Sometimes, after school, I’d sneak up over the ridge on horseback over the fire road that connected our little Arroyo valley, off Barranca Road, where I lived, to the Walton’s place in Lagunitas— only there weren’t any lakes in Lagunitas, they were all at the other end of the Valley, the rich end, but our end, all the lakes were dried up and stingy—except for the one at Borrillo Ranch near the school.

After ‘Lupe moved, Duane’s family moved into the Borrillo Ranch for a while so I’d ride my horse past whenever I got a chance. When they moved to San Geronimo, it was harder to think up an excuse to ride by ’cause they lived at the end of the fire road. And if I did ride by, you know, casual-like, to be cool, but then I was stuck riding for several hours along Bolinas Ridge above Kent Lake to Lagunitas and then I had to double back on the next ridge just to get home ’cause you couldn’t get off the ridge in between, the ravines were so steep and besides, the scrub was impenetrable. And in fall, with the days growin’ shorter by the minute, there just wasn’t enough time after school to ride both ways and get home before dark. Forget about homework, you could hardly sit after that kinda ride.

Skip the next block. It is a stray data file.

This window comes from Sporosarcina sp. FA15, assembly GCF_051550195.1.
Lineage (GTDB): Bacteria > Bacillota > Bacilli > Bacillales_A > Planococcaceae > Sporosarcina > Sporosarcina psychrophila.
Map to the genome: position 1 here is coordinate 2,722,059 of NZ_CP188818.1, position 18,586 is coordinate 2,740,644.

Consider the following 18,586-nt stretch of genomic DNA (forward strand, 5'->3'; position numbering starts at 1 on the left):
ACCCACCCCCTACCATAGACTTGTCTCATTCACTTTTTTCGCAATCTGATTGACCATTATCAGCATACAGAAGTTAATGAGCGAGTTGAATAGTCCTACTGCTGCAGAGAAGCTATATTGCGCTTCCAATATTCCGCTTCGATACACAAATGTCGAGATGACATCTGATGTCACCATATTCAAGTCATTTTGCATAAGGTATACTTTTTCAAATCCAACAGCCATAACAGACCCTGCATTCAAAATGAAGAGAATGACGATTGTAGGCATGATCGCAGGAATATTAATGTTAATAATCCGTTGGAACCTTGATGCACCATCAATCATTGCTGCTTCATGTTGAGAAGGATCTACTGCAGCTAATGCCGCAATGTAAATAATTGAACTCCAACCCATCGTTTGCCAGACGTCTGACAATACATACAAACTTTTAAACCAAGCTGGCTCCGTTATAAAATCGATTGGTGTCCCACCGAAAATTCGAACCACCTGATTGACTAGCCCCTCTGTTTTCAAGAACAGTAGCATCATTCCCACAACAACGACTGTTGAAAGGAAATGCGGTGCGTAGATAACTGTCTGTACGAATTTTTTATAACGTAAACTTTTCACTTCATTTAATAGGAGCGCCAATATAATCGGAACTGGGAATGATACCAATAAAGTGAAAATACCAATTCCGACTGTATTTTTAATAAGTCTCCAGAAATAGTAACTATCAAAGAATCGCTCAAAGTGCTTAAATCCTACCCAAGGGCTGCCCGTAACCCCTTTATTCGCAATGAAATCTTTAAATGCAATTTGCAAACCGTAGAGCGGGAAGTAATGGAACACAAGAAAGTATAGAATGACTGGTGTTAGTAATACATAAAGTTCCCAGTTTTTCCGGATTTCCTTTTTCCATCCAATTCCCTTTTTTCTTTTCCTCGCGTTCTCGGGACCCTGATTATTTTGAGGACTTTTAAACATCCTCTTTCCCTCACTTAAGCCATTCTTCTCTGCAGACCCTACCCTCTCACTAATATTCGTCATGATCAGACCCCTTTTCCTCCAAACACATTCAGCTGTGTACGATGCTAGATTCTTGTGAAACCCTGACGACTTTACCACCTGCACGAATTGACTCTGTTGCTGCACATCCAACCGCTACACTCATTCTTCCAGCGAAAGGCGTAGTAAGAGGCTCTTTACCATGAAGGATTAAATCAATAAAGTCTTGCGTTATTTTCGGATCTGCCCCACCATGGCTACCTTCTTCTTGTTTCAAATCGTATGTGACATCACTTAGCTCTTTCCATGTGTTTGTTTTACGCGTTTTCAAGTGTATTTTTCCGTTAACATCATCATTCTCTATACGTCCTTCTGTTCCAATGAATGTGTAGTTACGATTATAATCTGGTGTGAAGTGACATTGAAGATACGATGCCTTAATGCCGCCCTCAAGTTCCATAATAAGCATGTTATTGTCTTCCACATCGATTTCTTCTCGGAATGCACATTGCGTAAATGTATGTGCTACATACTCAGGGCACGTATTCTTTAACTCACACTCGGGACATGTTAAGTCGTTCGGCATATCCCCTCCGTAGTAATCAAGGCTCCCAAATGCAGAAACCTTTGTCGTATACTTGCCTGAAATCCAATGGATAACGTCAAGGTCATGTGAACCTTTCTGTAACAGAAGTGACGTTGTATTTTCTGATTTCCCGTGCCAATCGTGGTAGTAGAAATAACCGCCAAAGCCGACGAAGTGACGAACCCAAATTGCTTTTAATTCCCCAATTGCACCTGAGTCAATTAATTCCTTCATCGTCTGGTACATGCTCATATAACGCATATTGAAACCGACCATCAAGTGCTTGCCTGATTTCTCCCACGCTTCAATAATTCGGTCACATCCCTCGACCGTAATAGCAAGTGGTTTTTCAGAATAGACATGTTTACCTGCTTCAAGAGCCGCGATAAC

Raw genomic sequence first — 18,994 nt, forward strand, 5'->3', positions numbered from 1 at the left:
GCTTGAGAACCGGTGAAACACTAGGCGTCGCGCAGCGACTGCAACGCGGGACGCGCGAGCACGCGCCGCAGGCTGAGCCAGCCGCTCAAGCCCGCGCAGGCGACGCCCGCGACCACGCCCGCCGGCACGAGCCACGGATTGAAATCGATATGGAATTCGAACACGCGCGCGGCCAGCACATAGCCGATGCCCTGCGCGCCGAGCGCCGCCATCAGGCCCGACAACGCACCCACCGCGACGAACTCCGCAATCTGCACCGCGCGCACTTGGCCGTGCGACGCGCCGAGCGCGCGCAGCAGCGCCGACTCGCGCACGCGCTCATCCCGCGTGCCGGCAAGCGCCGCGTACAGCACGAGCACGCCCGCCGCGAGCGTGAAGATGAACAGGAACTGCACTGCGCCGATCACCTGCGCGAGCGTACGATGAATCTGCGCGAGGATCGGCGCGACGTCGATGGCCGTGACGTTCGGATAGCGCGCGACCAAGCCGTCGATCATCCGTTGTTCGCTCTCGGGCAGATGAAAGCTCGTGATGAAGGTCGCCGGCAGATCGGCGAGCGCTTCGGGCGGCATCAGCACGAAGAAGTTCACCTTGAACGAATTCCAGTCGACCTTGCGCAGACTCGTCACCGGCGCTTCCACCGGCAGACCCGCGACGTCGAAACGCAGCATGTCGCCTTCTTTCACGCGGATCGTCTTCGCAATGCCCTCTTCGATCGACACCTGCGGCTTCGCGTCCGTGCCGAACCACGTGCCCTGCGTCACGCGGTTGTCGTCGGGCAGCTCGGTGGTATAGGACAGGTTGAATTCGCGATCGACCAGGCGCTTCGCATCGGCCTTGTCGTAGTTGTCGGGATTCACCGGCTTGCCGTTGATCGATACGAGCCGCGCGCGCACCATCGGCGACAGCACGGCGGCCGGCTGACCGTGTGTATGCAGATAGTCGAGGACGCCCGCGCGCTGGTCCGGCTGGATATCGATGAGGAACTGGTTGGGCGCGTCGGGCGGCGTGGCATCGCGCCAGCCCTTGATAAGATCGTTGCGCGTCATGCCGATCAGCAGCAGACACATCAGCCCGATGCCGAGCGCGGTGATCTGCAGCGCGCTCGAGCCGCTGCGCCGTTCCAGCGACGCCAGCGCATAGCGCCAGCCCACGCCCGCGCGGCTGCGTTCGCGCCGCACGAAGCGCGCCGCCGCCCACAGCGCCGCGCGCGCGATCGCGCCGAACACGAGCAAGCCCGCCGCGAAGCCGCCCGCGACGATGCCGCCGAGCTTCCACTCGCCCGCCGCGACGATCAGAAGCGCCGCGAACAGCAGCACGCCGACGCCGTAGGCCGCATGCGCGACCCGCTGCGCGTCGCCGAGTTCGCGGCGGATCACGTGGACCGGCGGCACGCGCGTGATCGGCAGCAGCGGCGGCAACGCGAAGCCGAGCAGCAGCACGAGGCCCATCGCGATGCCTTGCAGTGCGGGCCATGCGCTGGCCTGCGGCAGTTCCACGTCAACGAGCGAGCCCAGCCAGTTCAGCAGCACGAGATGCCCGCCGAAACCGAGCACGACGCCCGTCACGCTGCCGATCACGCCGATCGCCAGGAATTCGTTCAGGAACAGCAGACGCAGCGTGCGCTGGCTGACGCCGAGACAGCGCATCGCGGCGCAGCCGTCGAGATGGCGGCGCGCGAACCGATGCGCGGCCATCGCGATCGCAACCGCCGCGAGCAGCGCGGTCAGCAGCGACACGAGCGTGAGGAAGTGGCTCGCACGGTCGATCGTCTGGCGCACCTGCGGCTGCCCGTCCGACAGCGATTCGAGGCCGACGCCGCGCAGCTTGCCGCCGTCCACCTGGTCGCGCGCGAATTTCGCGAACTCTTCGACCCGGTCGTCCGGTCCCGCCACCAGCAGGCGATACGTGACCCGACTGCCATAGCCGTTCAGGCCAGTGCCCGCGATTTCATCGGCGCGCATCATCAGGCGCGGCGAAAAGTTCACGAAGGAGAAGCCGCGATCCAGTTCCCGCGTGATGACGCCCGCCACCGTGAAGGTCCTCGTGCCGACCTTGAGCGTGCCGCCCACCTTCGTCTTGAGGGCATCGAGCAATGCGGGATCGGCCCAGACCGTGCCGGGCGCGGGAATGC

Anyway, sometimes Mrs. Walton would give me fresh doughnuts—still sizzling from the hot grease. Don’t ask how I always knew when she was frying doughnuts, it was luck, I guess. Riding home in the dark, licking sugar from my lips took away some of the edge of being under the tall pines where you couldn’t even see the horse’s ears in front of you, but Chiquita—she was steady as a bulldozer—she could see just fine, even if it was pitch black and besides, she always knew the way back home, no matter how far we roamed.